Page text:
What’s the difference between reading the words of Dr. Martin Luther King and listening to him speak? “It’s the difference between holding sheet music in your hand and sitting in the crowd at the symphony,” says Dr. Jason Miller, a professor of English at North Carolina State University. Miller had been looking into the origin of the phrase “I have a dream,” which Dr. King famously used during his address during the March on Washington in 1963.
His research led him to a speech gave nine months before in the city of Rocky Mount. Then he discovered a transcript. “within three seconds my mind said there’s got to be audio somewhere,” he said. After six weeks and an amazing set of coincidences, Miller found a recording of that speech that had been lost for decades, one that contained King’s first known usage of “I have a dream.”
In the first episode of Away Message’s second season, we talk to people who were at that speech in Rocky Mount in 1962, and find out how it changed lives, and the attitude of an entire city. Plus, how the recording sheds new light on one of the most important men — and one of the most famous phrases — in American history.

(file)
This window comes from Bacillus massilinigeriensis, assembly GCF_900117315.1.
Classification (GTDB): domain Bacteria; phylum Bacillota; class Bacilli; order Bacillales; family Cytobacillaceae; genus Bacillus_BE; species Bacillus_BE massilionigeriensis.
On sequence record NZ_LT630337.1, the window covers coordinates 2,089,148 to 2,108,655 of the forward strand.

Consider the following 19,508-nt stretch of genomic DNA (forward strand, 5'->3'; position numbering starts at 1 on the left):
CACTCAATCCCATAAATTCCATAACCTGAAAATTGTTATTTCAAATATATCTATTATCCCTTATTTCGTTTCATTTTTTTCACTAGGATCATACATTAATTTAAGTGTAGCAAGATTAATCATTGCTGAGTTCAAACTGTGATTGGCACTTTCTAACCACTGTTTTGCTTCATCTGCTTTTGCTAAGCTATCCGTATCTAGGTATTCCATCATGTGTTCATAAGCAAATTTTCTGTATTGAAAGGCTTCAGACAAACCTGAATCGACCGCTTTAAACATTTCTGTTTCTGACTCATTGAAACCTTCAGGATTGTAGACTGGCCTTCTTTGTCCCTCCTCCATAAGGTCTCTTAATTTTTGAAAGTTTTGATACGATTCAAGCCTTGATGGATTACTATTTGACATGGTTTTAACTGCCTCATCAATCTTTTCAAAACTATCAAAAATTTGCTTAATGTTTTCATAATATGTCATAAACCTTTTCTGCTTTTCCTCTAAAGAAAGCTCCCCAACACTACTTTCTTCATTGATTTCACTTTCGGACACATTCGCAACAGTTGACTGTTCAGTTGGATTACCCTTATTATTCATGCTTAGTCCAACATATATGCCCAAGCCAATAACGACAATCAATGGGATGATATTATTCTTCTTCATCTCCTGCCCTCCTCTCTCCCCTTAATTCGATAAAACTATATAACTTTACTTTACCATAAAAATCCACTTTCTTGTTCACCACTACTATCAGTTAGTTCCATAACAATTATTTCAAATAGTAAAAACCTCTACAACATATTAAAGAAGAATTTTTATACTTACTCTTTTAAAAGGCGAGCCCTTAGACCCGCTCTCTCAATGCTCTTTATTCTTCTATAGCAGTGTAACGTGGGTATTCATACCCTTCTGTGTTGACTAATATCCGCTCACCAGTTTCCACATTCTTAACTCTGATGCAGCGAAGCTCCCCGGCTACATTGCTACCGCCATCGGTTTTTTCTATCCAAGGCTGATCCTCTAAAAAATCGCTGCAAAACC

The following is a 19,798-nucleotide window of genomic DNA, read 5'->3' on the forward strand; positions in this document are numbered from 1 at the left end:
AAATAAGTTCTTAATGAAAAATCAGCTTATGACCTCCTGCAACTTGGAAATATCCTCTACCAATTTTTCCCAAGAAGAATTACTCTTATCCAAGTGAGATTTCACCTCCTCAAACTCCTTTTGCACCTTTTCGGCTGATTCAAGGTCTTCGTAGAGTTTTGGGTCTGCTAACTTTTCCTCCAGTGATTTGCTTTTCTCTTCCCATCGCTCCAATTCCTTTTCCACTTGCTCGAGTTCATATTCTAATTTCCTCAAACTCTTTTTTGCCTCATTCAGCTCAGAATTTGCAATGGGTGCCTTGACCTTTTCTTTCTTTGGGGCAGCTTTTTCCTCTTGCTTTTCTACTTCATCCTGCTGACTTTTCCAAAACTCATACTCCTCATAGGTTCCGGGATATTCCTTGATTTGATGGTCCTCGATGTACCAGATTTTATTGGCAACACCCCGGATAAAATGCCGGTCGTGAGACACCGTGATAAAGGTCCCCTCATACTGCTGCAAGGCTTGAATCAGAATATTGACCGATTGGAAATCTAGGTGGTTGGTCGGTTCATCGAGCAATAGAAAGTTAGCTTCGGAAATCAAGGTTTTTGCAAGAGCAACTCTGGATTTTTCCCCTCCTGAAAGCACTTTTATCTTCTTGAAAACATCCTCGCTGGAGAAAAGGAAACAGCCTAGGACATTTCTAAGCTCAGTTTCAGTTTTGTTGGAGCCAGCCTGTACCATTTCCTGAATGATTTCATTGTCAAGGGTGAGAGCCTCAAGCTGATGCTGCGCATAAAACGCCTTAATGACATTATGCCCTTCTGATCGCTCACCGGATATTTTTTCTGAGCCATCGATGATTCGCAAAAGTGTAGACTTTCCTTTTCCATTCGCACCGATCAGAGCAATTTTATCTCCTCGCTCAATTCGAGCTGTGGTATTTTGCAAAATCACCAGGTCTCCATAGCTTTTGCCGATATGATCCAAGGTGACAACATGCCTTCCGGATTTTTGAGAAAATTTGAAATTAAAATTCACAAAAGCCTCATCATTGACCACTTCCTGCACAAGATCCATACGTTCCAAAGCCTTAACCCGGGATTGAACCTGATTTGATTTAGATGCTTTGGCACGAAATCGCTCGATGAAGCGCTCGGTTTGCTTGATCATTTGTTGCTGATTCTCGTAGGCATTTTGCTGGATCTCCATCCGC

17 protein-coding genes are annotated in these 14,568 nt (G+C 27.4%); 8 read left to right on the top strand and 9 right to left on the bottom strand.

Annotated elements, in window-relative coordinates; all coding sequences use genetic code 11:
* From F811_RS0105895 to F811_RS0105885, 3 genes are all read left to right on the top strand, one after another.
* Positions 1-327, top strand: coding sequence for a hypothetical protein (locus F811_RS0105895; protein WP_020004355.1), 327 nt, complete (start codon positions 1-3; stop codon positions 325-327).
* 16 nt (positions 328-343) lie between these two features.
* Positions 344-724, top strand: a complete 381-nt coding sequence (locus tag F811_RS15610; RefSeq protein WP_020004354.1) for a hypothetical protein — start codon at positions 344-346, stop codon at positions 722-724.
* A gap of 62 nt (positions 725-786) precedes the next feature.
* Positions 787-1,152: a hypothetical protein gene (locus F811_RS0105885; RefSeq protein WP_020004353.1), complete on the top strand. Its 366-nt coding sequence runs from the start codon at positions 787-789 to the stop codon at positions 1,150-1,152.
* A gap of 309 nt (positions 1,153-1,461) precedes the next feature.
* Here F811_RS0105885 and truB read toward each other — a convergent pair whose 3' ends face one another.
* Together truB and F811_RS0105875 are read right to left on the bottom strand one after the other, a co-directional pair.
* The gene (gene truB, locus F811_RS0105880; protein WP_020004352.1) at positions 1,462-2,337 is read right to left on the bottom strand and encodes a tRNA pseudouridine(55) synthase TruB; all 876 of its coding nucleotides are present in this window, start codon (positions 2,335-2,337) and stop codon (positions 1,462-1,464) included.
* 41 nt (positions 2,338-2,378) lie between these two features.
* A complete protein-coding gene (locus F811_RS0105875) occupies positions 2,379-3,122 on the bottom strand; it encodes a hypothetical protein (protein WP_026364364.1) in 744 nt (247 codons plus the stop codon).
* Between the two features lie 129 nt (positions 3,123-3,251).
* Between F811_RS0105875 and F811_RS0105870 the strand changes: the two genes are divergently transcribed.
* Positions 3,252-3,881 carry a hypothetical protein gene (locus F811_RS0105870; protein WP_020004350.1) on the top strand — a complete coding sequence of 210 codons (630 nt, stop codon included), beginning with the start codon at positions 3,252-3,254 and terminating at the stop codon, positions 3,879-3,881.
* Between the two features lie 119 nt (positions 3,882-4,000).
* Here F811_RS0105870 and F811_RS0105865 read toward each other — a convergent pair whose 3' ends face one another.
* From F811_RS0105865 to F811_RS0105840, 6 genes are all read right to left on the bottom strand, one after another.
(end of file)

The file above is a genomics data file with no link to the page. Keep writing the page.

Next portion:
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This tiny city block in downtown Greensboro once had a gigantic reputation. Not so much for its charbroiled beef patties — though they, too, were plentiful — but for its colorful characters and their wild shenanigans.
In the 1950s, as Americans hit freshly paved roads in shiny new cars during the postwar boom, a new kind of restaurant took shape: the drive-in. From those first thin patties to the elaborate gourmet hamburgers of today, North Carolina has spent the past 80 years making burger history.